Shady Abdel Wahab, expert on security issues
Yemeni media sources reported that Qatar is providing support to the Islah party in Yemen, the political wing of Muslim Brotherhood (MB) in that country. The aim of this intervention, according to the reports, is to establish a military wing for the group that will bolster Islah’s ability to extend its influence throughout Yemen and over the state, in the political, military, and security fields.
The article will try to assess the validity of such claims, and the potential objectives that Doha might have in providing support to Al-Islah. The article argues that any Qatar-Islah relationship has to be understood in the light of Qatar’s longstanding policies towards the MB and other Islamists in various conflict zones of the Middle East.
Extending Regional Influence
Doha tried to enhance its regional role after the outbreak of the Arab Spring by supporting Muslim Brotherhood affiliates in several countries that underwent revolutions, notably Tunisia, Egypt, and Libya.
There is considerable evidence this approach extended to Yemen. In a speech in April 2011, then-Yemeni president Ali Abdullah Saleh declared: “We derive our legitimacy from the strength of our glorious Yemeni people, not from Qatar, whose initiative we reject”. This harsh public denunciation was triggered by Qatar’s support for Al-Islah, which was taking a leading role in the then-ongoing effort to oust Saleh.
Doha’s reckless policies of throwing money at Islamist insurgents meant that terrorist organizations ended up benefiting from their largesse. Syria is a prominent case where this happened; Libya and Mali are other such cases. There was even a suggestion, from the French Directorate of Military Intelligence in 2013, that Qatar had gone further and its Special Forces were training fighters linked to Ansar Dine, an affiliate of Al-Qaeda in the Sahel area.
It would not be surprising to find the MB and Al-Qaeda operating in close proximity and pushing in the same direction. Al-Qaeda leader Ayman al-Zawahiri has publicly defended uniting with the MB to work against the West. As with many Egyptian jihadists, Al-Zawahiri was brought to Islamist extremism through MB ideologue Sayyid Qutb, about who he wrote favorably in his book, Knights Under the Prophet’s Banner. Qatar’s money and weapons could therefore easily seep from the MB to Al-Qaeda-affiliated forces.
In Libya, Doha supported Abdel Hakim Belhaj’s Tripoli Brigade. Belhaj was the emir of the “Libyan Islamic Fighting Group”, an Al-Qaeda affiliate, until he was captured by the CIA in Bangkok in 2004. When Belhaj turned his group into a political party, Al-Watan, and contested the 2012 Libyan elections, he did so with massive Qatari financial support. Despite this, Belhaj performed poorly, receiving just 3% of the popular vote, so held no seats in the parliament. Doha also supported the Libyan Justice and Construction Party (Hizb al-Adala wal-Beena), an Islamist outfit affiliated with the MB.
US officials described Libyan Islamists as undemocratic extremists, and were displeased with Qatar’s support for them. For example, the US government blocked an Arizona-based arms merchant from selling weapons to Qatar on the basis that they would be provided to Libyan Islamists.
In Syria, Qatar’s state-controlled satellite channel Al-Jazeera provided favorable coverage to Jabhat al-Nusra, the Al Qaeda affiliate, and some Qatari officials tried to portray Al-Nusra as a moderate force, giving wide — and credulous — coverage to Al-Nusra’s declaration that it had disassociated from Al-Qaeda. Efforts by Qatar to shift the West’s perception of Al-Nusra failed miserably, though Qatar continues to try to play intermediary between the West and extremist forces. Since June 2013, Doha has hosted the Taliban, which is engaged in negotiations with the US to this day.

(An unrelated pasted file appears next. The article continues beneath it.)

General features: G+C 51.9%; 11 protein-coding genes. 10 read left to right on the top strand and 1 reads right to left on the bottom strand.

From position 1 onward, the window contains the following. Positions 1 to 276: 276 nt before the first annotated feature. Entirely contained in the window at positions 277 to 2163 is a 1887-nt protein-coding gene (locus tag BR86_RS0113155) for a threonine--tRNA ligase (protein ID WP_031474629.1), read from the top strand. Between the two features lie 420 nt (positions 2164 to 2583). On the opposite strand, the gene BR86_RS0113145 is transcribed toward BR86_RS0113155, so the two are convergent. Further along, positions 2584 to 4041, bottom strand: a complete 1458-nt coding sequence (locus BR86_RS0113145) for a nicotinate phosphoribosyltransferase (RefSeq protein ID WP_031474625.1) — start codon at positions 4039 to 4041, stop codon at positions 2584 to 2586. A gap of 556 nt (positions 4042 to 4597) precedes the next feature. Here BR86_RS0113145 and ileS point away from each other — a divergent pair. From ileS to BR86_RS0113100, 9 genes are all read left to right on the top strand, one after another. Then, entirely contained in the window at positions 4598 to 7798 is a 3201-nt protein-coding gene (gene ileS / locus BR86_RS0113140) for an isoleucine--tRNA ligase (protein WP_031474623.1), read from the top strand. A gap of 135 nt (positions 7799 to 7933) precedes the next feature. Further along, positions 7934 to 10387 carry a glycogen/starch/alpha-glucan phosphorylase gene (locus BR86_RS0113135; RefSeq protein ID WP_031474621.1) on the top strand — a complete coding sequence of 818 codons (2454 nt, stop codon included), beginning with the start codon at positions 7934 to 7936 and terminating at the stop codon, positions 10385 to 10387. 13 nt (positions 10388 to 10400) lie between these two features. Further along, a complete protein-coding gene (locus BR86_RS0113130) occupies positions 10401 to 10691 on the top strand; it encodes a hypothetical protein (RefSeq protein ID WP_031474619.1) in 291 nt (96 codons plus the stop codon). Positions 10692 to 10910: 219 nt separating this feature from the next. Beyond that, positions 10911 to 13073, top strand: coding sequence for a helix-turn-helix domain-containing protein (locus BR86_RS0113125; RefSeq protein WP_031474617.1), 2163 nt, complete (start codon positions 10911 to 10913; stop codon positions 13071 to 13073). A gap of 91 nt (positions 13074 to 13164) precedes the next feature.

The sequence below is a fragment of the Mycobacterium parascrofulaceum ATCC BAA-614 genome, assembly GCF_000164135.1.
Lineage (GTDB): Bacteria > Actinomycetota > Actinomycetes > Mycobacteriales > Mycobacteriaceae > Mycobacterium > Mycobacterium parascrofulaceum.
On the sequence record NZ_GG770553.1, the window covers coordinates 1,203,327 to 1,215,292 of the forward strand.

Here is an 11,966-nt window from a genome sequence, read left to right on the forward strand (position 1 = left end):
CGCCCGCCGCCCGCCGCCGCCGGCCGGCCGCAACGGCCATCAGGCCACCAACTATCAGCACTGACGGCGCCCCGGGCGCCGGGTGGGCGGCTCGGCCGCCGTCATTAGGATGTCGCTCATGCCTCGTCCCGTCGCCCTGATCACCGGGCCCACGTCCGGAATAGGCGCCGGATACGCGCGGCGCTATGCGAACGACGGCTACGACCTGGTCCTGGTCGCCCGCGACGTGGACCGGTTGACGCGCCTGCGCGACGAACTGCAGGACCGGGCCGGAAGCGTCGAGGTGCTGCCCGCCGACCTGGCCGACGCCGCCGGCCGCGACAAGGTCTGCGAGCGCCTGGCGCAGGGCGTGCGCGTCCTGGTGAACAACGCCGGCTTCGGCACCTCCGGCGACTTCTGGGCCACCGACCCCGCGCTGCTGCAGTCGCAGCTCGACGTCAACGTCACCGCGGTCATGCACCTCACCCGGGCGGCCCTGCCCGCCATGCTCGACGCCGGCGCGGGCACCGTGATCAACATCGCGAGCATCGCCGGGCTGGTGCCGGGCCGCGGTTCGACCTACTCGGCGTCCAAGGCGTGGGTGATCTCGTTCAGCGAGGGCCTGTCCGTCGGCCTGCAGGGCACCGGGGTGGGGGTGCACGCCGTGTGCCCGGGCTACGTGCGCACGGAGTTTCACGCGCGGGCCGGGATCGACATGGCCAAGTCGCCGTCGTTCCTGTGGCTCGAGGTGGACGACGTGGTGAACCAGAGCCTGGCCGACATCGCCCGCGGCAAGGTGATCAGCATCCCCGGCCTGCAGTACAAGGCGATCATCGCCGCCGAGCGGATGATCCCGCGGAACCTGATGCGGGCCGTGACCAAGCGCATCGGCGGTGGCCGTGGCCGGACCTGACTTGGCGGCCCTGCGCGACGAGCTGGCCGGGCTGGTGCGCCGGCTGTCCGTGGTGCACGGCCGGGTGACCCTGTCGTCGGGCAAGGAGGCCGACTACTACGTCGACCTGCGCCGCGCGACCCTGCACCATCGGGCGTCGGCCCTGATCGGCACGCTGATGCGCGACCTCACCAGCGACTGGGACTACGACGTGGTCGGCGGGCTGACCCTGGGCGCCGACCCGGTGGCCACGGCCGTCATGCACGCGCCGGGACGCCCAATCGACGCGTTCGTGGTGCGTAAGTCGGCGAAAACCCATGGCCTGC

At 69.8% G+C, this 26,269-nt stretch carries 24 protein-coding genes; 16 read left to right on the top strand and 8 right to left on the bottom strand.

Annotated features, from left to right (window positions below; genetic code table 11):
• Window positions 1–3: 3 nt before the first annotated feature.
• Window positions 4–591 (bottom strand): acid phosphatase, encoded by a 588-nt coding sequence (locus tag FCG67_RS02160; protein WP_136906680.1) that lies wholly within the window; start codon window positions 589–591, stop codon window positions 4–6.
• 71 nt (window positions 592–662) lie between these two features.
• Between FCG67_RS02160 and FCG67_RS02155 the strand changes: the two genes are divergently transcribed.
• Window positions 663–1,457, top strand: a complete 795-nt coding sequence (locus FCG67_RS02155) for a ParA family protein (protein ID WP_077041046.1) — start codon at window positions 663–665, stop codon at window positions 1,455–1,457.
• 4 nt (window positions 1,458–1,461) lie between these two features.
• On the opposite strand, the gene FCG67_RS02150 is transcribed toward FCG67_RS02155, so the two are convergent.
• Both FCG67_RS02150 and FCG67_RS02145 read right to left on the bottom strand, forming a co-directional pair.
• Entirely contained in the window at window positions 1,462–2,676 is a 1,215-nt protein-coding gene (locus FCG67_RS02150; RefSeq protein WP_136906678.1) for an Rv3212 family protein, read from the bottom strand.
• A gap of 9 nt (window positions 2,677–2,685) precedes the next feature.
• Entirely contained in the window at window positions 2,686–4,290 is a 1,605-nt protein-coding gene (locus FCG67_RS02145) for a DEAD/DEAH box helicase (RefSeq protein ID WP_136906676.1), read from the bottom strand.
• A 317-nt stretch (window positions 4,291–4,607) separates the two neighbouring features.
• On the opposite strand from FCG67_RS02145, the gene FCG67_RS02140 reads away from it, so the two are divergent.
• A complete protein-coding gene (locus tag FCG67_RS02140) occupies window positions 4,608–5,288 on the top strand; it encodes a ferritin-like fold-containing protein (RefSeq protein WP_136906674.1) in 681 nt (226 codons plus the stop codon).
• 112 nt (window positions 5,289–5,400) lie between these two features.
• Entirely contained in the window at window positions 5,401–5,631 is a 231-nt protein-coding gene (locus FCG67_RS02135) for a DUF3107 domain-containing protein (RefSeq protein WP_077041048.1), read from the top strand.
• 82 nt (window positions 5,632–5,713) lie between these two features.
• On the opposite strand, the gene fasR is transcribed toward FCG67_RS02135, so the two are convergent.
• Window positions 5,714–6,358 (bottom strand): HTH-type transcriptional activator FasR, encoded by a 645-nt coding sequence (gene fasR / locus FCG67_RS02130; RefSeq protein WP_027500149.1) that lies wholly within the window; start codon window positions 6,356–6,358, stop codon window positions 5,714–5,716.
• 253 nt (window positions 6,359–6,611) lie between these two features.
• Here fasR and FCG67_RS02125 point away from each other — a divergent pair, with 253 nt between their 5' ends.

Disrupting Regional Rivals
As well as using Islamists to expand its own influence, Qatar has used Islamists to undermine its rivals. According to The New York Times, a businessman close to the emir of Qatar named Khalifa Kayed al-Muhanadi coordinated with the Qatari ambassador to Somalia to organize a car bombing by militants in Bosaso to advance Qatar’s interests by driving out its rival, the United Arab Emirates.
Al-Muhanadi can be heard in a telephone conversation with the ambassador on 18 May 2019, about a week after the bombing, saying, “we know who are behind [the attacks]”, adding: “Our friends were behind the last bombings”. The violence was “intended to make Dubai people run away from there”, Al-Muhanadi said. “Let them kick out the Emiratis, so they don’t renew the contracts with them and I will bring the contract here to Doha”, the capital of Qatar. The attack was claimed by Al-Shabab, Al-Qaeda’s affiliate in Somalia.
This adds credibility to the accusation by the UAE’s ambassador to Russia. Omar Saif Ghobash, that Qatar had collaborated with Al-Qaeda in the Arabian Peninsula (AQAP) in Yemen. “Our Qatari allies informed Al-Qaeda of our precise location and what we were planning to do”, Ghobash said. It is worth noting here that since at least 2011, AQAP and Al-Shabab have become further enmeshed, so support for one could easily benefit the other.
Taking all of the above factors into consideration, it is highly likely Qatar is trying to use Al-Islah to advance its own ends in Yemen, and would not be far-fetched to believe that Doha is engaging even harder-line forces, too, in an attempt to enhance its influence over the Yemeni state and society.
European Eye on Radicalization aims to publish a diversity of perspectives and as such does not endorse the opinions expressed by contributors. The views expressed in this article represent the author alone.
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